The province of Quebec has also taken up the incentive with respect to capital taxes, moving toward their elimination in Quebec.

Canadian HeritageOral Questions

2:45 p.m.

Liberal

Denis Coderre Liberal Bourassa, QC

Mr. Speaker, my question is for the Minister of Canadian Heritage, Status of Women and Official Languages and the former vice-president of the advertising firm, LXB.

Canadian HeritageOral Questions

2:45 p.m.

Some hon. members

Oh, oh!

Canadian HeritageOral Questions

2:45 p.m.

Liberal

The Speaker Liberal Peter Milliken

Order, please.

The member for Bourassa now has the floor.

Canadian HeritageOral Questions

2:45 p.m.

Liberal

Denis Coderre Liberal Bourassa, QC

Mr. Speaker, I am not sure that they will applaud again.

My question is for the Minister of Canadian Heritage, Status of Women and Official Languages and the former vice-president of the advertising firm, LXB.

In speaking of censorship, La Rochefoucauld said, “Mediocre minds usually dismiss anything which reaches beyond their own understanding.” Does she really wish to be associated with the “great darkness” and have our culture, creative arts and film industry be controlled by her religious lobbyist friends?

Why is she so stubbornly opposed to amending Bill C-10 and thereby preventing us from stepping back in time 50 years? Duplessis, be gone!

Canadian HeritageOral Questions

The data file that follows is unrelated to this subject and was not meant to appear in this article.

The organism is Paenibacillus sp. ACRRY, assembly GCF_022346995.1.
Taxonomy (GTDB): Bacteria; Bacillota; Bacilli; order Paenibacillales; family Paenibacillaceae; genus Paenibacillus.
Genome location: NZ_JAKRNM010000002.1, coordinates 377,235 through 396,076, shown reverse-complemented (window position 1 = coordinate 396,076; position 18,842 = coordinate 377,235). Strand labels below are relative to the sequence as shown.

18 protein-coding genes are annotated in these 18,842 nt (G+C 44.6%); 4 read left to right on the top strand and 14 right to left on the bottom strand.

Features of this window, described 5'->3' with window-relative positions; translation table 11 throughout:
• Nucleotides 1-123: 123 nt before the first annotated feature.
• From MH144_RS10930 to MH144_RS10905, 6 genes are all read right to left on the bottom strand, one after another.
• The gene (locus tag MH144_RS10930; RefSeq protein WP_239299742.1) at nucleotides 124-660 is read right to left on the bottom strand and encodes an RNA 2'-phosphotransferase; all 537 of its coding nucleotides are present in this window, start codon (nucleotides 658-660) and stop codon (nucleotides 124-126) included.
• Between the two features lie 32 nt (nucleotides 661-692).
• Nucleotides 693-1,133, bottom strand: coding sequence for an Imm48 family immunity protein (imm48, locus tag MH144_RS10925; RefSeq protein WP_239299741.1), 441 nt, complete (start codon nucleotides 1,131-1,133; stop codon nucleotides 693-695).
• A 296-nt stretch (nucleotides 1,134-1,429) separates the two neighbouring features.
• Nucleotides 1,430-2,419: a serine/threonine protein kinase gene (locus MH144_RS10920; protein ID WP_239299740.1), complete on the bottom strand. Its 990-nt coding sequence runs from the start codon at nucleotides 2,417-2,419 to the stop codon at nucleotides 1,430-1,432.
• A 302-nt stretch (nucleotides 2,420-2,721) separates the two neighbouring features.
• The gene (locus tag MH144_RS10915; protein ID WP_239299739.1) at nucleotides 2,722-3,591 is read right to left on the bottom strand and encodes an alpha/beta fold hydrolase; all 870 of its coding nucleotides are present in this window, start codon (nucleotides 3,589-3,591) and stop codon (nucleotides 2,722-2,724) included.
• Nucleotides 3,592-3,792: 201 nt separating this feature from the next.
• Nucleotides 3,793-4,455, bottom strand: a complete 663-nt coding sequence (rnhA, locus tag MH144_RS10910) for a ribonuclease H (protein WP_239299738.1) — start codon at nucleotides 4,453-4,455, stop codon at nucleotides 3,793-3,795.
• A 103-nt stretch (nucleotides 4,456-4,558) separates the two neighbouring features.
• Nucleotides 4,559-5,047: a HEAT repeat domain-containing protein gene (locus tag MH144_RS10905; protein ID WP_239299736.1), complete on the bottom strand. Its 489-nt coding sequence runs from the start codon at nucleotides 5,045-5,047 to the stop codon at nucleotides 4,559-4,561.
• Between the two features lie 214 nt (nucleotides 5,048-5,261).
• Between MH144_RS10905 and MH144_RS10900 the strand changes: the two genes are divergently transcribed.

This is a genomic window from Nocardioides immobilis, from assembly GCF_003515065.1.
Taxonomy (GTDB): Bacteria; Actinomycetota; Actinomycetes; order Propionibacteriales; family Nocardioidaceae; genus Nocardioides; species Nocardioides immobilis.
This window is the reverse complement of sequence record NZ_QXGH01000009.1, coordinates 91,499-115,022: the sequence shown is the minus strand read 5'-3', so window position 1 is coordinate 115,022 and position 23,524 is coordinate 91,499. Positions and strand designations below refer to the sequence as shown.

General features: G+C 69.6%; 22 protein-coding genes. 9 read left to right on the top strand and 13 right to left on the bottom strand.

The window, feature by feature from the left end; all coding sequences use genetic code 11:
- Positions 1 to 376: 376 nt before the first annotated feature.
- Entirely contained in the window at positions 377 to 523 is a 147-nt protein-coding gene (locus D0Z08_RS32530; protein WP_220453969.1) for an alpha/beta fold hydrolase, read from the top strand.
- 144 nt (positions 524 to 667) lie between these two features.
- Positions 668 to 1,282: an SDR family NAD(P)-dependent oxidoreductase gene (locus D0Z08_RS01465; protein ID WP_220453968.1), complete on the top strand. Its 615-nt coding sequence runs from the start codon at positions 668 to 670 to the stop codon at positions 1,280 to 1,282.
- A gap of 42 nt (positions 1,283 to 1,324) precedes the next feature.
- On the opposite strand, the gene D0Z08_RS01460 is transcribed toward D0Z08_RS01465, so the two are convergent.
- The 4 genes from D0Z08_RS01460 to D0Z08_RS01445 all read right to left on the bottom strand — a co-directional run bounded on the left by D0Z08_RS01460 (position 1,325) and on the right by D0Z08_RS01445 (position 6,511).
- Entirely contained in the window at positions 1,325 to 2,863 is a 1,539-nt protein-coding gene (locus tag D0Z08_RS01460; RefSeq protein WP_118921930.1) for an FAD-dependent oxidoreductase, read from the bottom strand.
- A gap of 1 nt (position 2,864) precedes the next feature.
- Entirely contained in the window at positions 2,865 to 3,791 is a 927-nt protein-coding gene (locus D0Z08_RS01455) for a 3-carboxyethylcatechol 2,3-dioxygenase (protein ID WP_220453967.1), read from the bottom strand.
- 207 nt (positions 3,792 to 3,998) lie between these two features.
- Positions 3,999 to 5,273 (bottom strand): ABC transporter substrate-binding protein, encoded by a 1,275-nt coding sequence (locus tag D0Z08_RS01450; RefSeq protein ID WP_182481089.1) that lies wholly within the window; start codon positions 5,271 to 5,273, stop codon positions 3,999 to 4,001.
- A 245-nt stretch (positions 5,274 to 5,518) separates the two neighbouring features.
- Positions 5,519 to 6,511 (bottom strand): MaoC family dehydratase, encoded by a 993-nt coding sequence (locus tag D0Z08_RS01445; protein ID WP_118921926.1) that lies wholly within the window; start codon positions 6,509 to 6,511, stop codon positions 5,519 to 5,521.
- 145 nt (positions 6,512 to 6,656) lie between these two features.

2:45 p.m.

Louis-Saint-Laurent Québec

Conservative

Josée Verner ConservativeMinister of Canadian Heritage

Mr. Speaker, I would like to welcome the new critic for heritage and official languages. Fortunately, they exercised enough good judgment not to make him critic for the status of women as well. However, the member should know that the government's intentions are the same as those announced in 2002 and 2003 by his former colleagues.

Canadian HeritageOral Questions

2:45 p.m.

Liberal

Denis Coderre Liberal Bourassa, QC

Mr. Speaker, I have heard worse things from better people.

It will have an impact not only on artistic creation but also on the Canadian economy. In Quebec alone, the film industry generates 29,600 jobs and revenues of $1.14 billion. Tax credits represent 25% of funding for Canadian productions. Her power trip with her religious friends will ensure that banks will no longer want to finance the film industry.

What assurances does the minister of the Index of banned books need, besides the provisions of the Criminal Code, or has La Rochefoucauld found another censorship enthusiast?

Canadian HeritageOral Questions

2:45 p.m.

Louis-Saint-Laurent Québec

Conservative

Josée Verner ConservativeMinister of Canadian Heritage

Mr. Speaker, there is no more and no less than what his former colleagues in the previous government intended in 2002 and 2003. And in a few minutes, I will be discussing this matter before the Senate committee.